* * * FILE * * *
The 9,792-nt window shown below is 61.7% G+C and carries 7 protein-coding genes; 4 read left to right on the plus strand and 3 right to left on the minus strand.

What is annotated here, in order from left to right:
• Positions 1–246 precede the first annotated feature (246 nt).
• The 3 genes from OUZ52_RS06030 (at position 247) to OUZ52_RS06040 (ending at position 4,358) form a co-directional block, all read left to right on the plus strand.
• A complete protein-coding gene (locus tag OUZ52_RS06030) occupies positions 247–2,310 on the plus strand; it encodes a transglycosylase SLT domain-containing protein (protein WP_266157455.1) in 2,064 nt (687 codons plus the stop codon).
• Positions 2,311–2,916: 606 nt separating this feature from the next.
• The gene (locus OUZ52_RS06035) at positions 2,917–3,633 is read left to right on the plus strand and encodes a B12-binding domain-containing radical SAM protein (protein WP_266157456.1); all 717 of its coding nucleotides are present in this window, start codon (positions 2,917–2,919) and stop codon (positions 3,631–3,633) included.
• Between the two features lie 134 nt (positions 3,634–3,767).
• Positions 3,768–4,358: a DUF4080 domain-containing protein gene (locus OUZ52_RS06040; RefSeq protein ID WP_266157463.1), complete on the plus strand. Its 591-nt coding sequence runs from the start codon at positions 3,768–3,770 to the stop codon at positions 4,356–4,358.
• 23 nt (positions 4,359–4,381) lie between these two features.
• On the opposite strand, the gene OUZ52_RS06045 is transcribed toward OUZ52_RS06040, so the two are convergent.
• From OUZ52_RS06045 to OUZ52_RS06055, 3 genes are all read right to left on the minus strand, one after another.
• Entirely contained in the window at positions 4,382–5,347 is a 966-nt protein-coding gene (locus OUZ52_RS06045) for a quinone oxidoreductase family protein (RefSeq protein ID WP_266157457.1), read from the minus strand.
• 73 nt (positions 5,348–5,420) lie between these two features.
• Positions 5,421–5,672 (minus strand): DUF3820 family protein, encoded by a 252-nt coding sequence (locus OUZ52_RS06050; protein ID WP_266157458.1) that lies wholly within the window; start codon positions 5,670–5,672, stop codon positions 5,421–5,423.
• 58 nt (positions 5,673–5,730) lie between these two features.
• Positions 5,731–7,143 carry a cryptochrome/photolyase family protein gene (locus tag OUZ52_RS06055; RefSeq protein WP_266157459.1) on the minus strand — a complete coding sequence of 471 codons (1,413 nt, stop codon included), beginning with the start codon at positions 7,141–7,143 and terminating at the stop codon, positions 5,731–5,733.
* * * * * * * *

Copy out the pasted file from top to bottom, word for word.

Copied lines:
The 9,792-nt window shown below is 61.7% G+C and carries 7 protein-coding genes; 4 read left to right on the plus strand and 3 right to left on the minus strand.

What is annotated here, in order from left to right:
• Positions 1–246 precede the first annotated feature (246 nt).
• The 3 genes from OUZ52_RS06030 (at position 247) to OUZ52_RS06040 (ending at position 4,358) form a co-directional block, all read left to right on the plus strand.
• A complete protein-coding gene (locus tag OUZ52_RS06030) occupies positions 247–2,310 on the plus strand; it encodes a transglycosylase SLT domain-containing protein (protein WP_266157455.1) in 2,064 nt (687 codons plus the stop codon).
• Positions 2,311–2,916: 606 nt separating this feature from the next.
• The gene (locus OUZ52_RS06035) at positions 2,917–3,633 is read left to right on the plus strand and encodes a B12-binding domain-containing radical SAM protein (protein WP_266157456.1); all 717 of its coding nucleotides are present in this window, start codon (positions 2,917–2,919) and stop codon (positions 3,631–3,633) included.
• Between the two features lie 134 nt (positions 3,634–3,767).
• Positions 3,768–4,358: a DUF4080 domain-containing protein gene (locus OUZ52_RS06040; RefSeq protein ID WP_266157463.1), complete on the plus strand. Its 591-nt coding sequence runs from the start codon at positions 3,768–3,770 to the stop codon at positions 4,356–4,358.
• 23 nt (positions 4,359–4,381) lie between these two features.
• On the opposite strand, the gene OUZ52_RS06045 is transcribed toward OUZ52_RS06040, so the two are convergent.
• From OUZ52_RS06045 to OUZ52_RS06055, 3 genes are all read right to left on the minus strand, one after another.
• Entirely contained in the window at positions 4,382–5,347 is a 966-nt protein-coding gene (locus OUZ52_RS06045) for a quinone oxidoreductase family protein (RefSeq protein ID WP_266157457.1), read from the minus strand.
• 73 nt (positions 5,348–5,420) lie between these two features.
• Positions 5,421–5,672 (minus strand): DUF3820 family protein, encoded by a 252-nt coding sequence (locus OUZ52_RS06050; protein ID WP_266157458.1) that lies wholly within the window; start codon positions 5,670–5,672, stop codon positions 5,421–5,423.
• 58 nt (positions 5,673–5,730) lie between these two features.
• Positions 5,731–7,143 carry a cryptochrome/photolyase family protein gene (locus tag OUZ52_RS06055; RefSeq protein WP_266157459.1) on the minus strand — a complete coding sequence of 471 codons (1,413 nt, stop codon included), beginning with the start codon at positions 7,141–7,143 and terminating at the stop codon, positions 5,731–5,733.